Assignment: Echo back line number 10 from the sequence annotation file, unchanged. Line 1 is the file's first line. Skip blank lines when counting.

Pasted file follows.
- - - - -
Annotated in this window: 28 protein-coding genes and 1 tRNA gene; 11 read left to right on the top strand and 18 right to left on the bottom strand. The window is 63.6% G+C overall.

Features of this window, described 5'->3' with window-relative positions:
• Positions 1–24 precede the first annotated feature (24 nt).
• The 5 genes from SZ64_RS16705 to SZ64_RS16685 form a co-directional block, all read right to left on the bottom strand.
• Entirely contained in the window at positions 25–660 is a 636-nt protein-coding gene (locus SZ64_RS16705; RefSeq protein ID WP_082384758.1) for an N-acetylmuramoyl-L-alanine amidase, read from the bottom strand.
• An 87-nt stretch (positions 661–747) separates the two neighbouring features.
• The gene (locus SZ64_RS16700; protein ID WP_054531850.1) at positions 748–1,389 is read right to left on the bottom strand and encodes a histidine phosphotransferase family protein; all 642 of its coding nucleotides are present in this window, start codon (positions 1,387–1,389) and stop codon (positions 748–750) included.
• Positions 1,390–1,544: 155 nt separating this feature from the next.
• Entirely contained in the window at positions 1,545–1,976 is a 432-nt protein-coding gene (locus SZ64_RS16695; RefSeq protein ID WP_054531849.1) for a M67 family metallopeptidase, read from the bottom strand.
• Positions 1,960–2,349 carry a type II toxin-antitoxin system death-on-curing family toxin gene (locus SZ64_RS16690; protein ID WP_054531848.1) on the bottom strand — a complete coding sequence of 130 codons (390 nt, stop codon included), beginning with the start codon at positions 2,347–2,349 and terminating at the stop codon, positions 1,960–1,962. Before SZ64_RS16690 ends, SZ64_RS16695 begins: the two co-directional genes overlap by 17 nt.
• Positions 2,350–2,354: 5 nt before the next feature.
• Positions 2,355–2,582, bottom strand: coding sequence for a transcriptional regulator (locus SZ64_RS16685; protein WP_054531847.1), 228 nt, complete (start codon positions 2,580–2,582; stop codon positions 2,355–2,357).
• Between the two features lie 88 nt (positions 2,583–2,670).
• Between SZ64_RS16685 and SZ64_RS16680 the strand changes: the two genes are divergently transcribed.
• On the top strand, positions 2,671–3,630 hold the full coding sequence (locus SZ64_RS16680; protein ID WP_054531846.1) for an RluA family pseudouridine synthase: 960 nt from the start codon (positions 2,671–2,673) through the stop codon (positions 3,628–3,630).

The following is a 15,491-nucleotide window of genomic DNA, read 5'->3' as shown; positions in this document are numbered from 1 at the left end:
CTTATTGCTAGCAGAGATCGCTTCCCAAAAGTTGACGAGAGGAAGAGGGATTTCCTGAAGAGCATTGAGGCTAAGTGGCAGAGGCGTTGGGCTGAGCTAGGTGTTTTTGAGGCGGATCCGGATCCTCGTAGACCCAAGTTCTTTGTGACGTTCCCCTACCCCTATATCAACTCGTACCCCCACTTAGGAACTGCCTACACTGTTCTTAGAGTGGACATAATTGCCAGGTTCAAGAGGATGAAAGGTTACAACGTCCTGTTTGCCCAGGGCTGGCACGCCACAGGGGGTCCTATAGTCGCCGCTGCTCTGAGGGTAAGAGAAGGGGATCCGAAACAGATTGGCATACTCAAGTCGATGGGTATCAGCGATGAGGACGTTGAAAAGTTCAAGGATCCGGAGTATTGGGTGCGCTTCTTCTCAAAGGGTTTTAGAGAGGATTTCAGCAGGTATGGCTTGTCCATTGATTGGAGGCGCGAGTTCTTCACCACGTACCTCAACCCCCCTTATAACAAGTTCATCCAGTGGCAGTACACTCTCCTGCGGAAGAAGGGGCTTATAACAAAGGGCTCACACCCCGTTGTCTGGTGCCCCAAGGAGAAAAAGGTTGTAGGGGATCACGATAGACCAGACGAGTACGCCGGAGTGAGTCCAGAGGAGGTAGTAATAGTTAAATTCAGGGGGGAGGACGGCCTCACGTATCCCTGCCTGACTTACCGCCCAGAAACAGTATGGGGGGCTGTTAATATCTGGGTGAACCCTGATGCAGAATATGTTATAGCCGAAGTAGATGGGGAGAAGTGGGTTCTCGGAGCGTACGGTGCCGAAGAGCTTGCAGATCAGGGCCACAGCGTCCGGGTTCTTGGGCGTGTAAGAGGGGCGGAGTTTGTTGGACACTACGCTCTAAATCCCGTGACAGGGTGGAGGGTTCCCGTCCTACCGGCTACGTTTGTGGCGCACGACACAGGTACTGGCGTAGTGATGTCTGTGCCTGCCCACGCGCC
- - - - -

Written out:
• Positions 1,960–2,349 carry a type II toxin-antitoxin system death-on-curing family toxin gene (locus SZ64_RS16690; protein ID WP_054531848.1) on the bottom strand — a complete coding sequence of 130 codons (390 nt, stop codon included), beginning with the start codon at positions 2,347–2,349 and terminating at the stop codon, positions 1,960–1,962. Before SZ64_RS16690 ends, SZ64_RS16695 begins: the two co-directional genes overlap by 17 nt.